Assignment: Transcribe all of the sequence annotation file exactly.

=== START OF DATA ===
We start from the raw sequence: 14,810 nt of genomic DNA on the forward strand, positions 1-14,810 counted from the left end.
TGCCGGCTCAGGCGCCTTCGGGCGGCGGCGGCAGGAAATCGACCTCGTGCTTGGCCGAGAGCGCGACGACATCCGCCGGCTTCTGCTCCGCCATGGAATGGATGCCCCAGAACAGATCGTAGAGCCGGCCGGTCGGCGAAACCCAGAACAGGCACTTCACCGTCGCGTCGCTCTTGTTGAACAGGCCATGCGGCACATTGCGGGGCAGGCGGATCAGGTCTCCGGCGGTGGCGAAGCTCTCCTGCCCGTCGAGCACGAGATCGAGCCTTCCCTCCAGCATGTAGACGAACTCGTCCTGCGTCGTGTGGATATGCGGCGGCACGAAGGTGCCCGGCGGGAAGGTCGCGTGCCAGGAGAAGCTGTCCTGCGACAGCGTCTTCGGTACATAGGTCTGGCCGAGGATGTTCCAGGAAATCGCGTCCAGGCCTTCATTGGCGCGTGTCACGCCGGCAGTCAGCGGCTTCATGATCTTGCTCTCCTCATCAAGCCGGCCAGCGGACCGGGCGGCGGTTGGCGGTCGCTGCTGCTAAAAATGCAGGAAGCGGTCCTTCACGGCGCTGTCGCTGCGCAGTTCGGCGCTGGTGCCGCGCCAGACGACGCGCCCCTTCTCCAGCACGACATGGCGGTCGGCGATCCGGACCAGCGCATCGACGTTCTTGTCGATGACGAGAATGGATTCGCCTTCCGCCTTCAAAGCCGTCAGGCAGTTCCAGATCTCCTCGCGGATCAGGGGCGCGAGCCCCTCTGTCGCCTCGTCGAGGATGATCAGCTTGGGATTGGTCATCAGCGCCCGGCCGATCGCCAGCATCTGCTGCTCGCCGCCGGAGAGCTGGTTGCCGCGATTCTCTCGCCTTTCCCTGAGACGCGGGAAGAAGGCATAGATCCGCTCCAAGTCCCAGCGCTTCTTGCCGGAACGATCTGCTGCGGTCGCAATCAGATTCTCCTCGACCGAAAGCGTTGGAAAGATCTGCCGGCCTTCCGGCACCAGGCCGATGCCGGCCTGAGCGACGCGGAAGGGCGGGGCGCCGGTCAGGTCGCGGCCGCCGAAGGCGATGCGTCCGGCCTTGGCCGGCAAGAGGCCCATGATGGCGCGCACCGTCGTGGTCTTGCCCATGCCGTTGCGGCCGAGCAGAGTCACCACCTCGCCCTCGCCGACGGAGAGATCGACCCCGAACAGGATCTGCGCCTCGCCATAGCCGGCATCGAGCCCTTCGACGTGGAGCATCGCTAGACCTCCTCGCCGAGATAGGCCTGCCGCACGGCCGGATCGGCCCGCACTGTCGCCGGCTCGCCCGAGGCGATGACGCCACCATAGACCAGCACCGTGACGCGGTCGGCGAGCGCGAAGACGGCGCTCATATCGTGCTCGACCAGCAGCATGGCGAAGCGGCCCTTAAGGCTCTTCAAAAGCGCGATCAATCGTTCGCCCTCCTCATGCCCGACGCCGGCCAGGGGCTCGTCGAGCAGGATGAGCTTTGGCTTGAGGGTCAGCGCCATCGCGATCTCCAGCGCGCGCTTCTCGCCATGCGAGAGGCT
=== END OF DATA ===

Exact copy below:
We start from the raw sequence: 14,810 nt of genomic DNA on the forward strand, positions 1-14,810 counted from the left end.
TGCCGGCTCAGGCGCCTTCGGGCGGCGGCGGCAGGAAATCGACCTCGTGCTTGGCCGAGAGCGCGACGACATCCGCCGGCTTCTGCTCCGCCATGGAATGGATGCCCCAGAACAGATCGTAGAGCCGGCCGGTCGGCGAAACCCAGAACAGGCACTTCACCGTCGCGTCGCTCTTGTTGAACAGGCCATGCGGCACATTGCGGGGCAGGCGGATCAGGTCTCCGGCGGTGGCGAAGCTCTCCTGCCCGTCGAGCACGAGATCGAGCCTTCCCTCCAGCATGTAGACGAACTCGTCCTGCGTCGTGTGGATATGCGGCGGCACGAAGGTGCCCGGCGGGAAGGTCGCGTGCCAGGAGAAGCTGTCCTGCGACAGCGTCTTCGGTACATAGGTCTGGCCGAGGATGTTCCAGGAAATCGCGTCCAGGCCTTCATTGGCGCGTGTCACGCCGGCAGTCAGCGGCTTCATGATCTTGCTCTCCTCATCAAGCCGGCCAGCGGACCGGGCGGCGGTTGGCGGTCGCTGCTGCTAAAAATGCAGGAAGCGGTCCTTCACGGCGCTGTCGCTGCGCAGTTCGGCGCTGGTGCCGCGCCAGACGACGCGCCCCTTCTCCAGCACGACATGGCGGTCGGCGATCCGGACCAGCGCATCGACGTTCTTGTCGATGACGAGAATGGATTCGCCTTCCGCCTTCAAAGCCGTCAGGCAGTTCCAGATCTCCTCGCGGATCAGGGGCGCGAGCCCCTCTGTCGCCTCGTCGAGGATGATCAGCTTGGGATTGGTCATCAGCGCCCGGCCGATCGCCAGCATCTGCTGCTCGCCGCCGGAGAGCTGGTTGCCGCGATTCTCTCGCCTTTCCCTGAGACGCGGGAAGAAGGCATAGATCCGCTCCAAGTCCCAGCGCTTCTTGCCGGAACGATCTGCTGCGGTCGCAATCAGATTCTCCTCGACCGAAAGCGTTGGAAAGATCTGCCGGCCTTCCGGCACCAGGCCGATGCCGGCCTGAGCGACGCGGAAGGGCGGGGCGCCGGTCAGGTCGCGGCCGCCGAAGGCGATGCGTCCGGCCTTGGCCGGCAAGAGGCCCATGATGGCGCGCACCGTCGTGGTCTTGCCCATGCCGTTGCGGCCGAGCAGAGTCACCACCTCGCCCTCGCCGACGGAGAGATCGACCCCGAACAGGATCTGCGCCTCGCCATAGCCGGCATCGAGCCCTTCGACGTGGAGCATCGCTAGACCTCCTCGCCGAGATAGGCCTGCCGCACGGCCGGATCGGCCCGCACTGTCGCCGGCTCGCCCGAGGCGATGACGCCACCATAGACCAGCACCGTGACGCGGTCGGCGAGCGCGAAGACGGCGCTCATATCGTGCTCGACCAGCAGCATGGCGAAGCGGCCCTTAAGGCTCTTCAAAAGCGCGATCAATCGTTCGCCCTCCTCATGCCCGACGCCGGCCAGGGGCTCGTCGAGCAGGATGAGCTTTGGCTTGAGGGTCAGCGCCATCGCGATCTCCAGCGCGCGCTTCTCGCCATGCGAGAGGCT